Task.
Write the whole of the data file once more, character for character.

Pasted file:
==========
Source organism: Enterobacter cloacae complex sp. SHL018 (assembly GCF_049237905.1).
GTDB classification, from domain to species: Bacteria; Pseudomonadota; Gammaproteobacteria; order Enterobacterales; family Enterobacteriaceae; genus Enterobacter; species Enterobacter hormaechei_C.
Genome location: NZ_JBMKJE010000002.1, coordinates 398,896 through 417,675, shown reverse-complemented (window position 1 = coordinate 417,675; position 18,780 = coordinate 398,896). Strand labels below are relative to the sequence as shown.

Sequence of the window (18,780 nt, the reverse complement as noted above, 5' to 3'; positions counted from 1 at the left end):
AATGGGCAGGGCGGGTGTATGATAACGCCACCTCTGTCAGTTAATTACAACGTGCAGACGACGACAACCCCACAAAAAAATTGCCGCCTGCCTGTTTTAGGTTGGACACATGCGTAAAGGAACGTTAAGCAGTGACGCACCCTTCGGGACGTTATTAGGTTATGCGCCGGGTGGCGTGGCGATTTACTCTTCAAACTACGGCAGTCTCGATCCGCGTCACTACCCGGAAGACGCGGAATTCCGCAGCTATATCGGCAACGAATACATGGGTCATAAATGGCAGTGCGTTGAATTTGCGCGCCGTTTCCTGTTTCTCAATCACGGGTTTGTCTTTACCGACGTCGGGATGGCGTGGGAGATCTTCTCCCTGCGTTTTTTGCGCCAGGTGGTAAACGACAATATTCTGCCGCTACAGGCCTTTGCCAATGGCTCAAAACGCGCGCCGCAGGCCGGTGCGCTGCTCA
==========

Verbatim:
Source organism: Enterobacter cloacae complex sp. SHL018 (assembly GCF_049237905.1).
GTDB classification, from domain to species: Bacteria; Pseudomonadota; Gammaproteobacteria; order Enterobacterales; family Enterobacteriaceae; genus Enterobacter; species Enterobacter hormaechei_C.
Genome location: NZ_JBMKJE010000002.1, coordinates 398,896 through 417,675, shown reverse-complemented (window position 1 = coordinate 417,675; position 18,780 = coordinate 398,896). Strand labels below are relative to the sequence as shown.

Sequence of the window (18,780 nt, the reverse complement as noted above, 5' to 3'; positions counted from 1 at the left end):
AATGGGCAGGGCGGGTGTATGATAACGCCACCTCTGTCAGTTAATTACAACGTGCAGACGACGACAACCCCACAAAAAAATTGCCGCCTGCCTGTTTTAGGTTGGACACATGCGTAAAGGAACGTTAAGCAGTGACGCACCCTTCGGGACGTTATTAGGTTATGCGCCGGGTGGCGTGGCGATTTACTCTTCAAACTACGGCAGTCTCGATCCGCGTCACTACCCGGAAGACGCGGAATTCCGCAGCTATATCGGCAACGAATACATGGGTCATAAATGGCAGTGCGTTGAATTTGCGCGCCGTTTCCTGTTTCTCAATCACGGGTTTGTCTTTACCGACGTCGGGATGGCGTGGGAGATCTTCTCCCTGCGTTTTTTGCGCCAGGTGGTAAACGACAATATTCTGCCGCTACAGGCCTTTGCCAATGGCTCAAAACGCGCGCCGCAGGCCGGTGCGCTGCTCA